Last Updated: 2012-05-14 21:53:44 UTC
by Mark Hofman (Version: 1)
We have noticed an increase in scanning activity to ports TCP/8909, TCP/6666, TCP/9415, TCP/27977 and UDP/7 and would love some packets if you have them.
- TCP/8909 - No idea what it is a new one for me. A new one and starting to trend.
- TCP/6666 - this is probably going to be IRC, but it would be nice to confirm and see what is being scanned for.
- TCP/9415 - this used to be associated with open proxies, but again be good to get some packets to check.
- TCP/27977 - My first thought was gaming port, but that is just a guess.
- UDP/7 - echo, a blast from the past. maybe they are looking for misconfigured or old routers and *nix boxes.
If you have any packets to the above please submit them through the contact form or email them to handlers -at- sans.edu or directly to me markh.isc -at- gmail.com
Thanks in advance.
Last Updated: 2012-05-14 15:31:16 UTC
by Chris Mohan (Version: 1)
I’m often curious what other security folks do to keep their machine safe when they go to IT conferences. I often see what looks like standard office machines being used and wonder if any precautions have been taken. So here’s what I do and I’d love to find out what other measure you take.
I’m about to spend a few days a large security conference, so I’m just putting the finishing touches to laptop I’m taking with me. As I don’t have any real needs beyond email, typing notes and web browsing, it’s a simple job of installing a clean OS and a couple of must have applications*. In keeping with Joel’s previous Diary, it took the duration of some reality TV show to install all the various patches for these apps to be up to date.
Now this is where I then go through my normal additional hardening steps. This OS happens to be Windows 7, so I disable a bunch of services, kill IPV6 services, gleefully disable hibernation and add in a gaggle firewall rules (or should that be an annoyance of firewall rules?).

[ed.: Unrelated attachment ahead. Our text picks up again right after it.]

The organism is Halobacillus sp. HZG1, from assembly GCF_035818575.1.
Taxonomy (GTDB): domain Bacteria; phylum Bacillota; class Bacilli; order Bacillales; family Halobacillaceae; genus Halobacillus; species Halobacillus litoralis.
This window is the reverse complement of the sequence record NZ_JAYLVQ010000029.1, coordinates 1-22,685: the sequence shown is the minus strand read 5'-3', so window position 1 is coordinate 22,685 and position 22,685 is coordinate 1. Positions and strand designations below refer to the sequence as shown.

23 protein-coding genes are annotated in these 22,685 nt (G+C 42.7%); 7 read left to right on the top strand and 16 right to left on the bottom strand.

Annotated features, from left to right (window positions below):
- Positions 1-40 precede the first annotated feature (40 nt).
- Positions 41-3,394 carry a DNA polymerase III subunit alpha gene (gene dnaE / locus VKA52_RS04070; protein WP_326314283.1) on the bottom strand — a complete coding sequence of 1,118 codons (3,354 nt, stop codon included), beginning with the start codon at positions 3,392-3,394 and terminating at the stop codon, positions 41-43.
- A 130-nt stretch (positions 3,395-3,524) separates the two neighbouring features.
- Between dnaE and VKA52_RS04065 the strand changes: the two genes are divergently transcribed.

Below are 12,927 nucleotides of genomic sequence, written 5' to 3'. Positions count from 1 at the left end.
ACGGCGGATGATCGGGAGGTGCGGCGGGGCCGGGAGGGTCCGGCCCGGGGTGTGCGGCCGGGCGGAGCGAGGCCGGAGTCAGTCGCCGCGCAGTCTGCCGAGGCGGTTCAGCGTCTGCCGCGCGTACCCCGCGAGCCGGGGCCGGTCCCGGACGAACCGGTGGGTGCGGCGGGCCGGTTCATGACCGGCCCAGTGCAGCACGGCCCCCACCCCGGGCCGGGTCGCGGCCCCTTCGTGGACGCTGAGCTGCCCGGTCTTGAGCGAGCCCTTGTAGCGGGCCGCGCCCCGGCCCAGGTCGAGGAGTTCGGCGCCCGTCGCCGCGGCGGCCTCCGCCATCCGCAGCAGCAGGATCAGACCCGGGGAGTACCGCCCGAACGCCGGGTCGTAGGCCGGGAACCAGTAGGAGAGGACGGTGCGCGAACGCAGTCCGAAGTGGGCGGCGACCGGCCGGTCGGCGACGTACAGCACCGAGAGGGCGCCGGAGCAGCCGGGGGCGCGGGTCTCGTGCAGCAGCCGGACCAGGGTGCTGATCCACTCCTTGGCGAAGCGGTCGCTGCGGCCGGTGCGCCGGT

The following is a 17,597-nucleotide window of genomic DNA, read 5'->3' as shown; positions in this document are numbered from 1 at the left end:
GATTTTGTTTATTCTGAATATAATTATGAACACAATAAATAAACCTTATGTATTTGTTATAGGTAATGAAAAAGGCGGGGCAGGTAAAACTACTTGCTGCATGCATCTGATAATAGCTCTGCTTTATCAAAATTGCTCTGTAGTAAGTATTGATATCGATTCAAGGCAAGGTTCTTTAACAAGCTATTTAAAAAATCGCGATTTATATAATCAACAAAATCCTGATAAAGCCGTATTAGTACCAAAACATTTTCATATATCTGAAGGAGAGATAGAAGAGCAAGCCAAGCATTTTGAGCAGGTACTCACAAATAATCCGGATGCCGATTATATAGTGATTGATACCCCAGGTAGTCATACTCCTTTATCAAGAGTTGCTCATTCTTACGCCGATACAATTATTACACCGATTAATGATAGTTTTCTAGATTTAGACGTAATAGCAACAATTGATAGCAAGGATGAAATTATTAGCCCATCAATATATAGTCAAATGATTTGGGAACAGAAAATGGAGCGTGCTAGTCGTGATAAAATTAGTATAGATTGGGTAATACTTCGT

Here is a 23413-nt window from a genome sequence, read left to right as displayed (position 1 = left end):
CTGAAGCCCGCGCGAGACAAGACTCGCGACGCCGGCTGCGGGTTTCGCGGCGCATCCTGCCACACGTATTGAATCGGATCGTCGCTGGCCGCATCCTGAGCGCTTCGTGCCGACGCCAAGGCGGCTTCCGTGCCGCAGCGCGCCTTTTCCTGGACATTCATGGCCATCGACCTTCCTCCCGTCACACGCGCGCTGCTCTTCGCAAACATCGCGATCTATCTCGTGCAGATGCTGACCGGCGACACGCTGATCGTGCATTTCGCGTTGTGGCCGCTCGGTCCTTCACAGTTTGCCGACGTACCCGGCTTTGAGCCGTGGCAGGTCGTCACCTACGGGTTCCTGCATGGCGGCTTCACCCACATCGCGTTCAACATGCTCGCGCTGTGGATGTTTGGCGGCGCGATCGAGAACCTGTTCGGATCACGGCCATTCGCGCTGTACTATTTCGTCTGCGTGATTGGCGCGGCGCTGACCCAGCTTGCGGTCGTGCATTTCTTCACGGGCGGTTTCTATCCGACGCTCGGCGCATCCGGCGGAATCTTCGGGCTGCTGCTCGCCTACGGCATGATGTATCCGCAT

The last thing I do make a record of clean state of the computer. This is the part I’m assuming most companies have if they have managed operating environments (MOE) or standard operating environments (SOE) as this is such an easy thing to do and provides a trusted baseline for the security teams to compare against.
In Windows there’s a bunch of ways to ask the computer what’s running, what services and software is installed, but I like PowerShell so here’s a quick and dirty way to get the info and save it to a file.
From a PowerShell prompt:
gp HKLM:\Software\Microsoft\Windows\CurrentVersion\Uninstall\* |Select DisplayName, DisplayVersion, Publisher, InstallDate, HelpLink, UninstallString | out-file c:build\base.txt
Get-Process | sort company | format-Table ProcessName -groupby company | out-file –append c:build\base.txt
Get-service * | out-file –append c:build\base.txt
This gives me three pieces providing a baseline** of the system.
I’m now ready to skip from vendor booth to vendor booth, keen to look at their product case studies conveniently on handy novelty USB devices, while surfing the web on freely provided Wifi doing on-line banking, checking today’s nuclear launch codes and wondering why I keep seeing "Loading Please Wait" when clicking on links in emails from people I’ve never heard of. - Although this is an attempt at humour (note attempt) having a baseline of the clean machine allows me to identify the more obvious signs of something bad happening to my system.
If I do feel a disturbance in the force or the laptop does something odd, I can re-run my simple PowerShell commands (with a different output name) and look for changes.
#Comparing in PowerShell
Compare-Object -referenceobject $(Get-Content c:build\ base.txt) -differenceobject $(Get-Content c:build\new.txt)
That gives me a quick indication if some has changed on my systems (barring root kits) and if I need to worry about.
Let me know what you do or don't do when taking your system to a conference.
* I can’t say I’m a big fan of live CD/DVD/USB, I see their uses, but they get out of date, especially the browsers, far too quickly.
**If you want to get more fancy with the base snapshot, it’s pretty easy to script that out to include registry keys, firewall rules and even files in directories with cryptographic hash.
Chris Mohan--- Internet Storm Center Handler on Duty
I’m mentoring SANS Hacker Guard 464 class in Sydney on the 7th of August - SysAdmins, this is for you! https://www.sans.org/mentor/class/sec464-sydney-aug-2012-mohan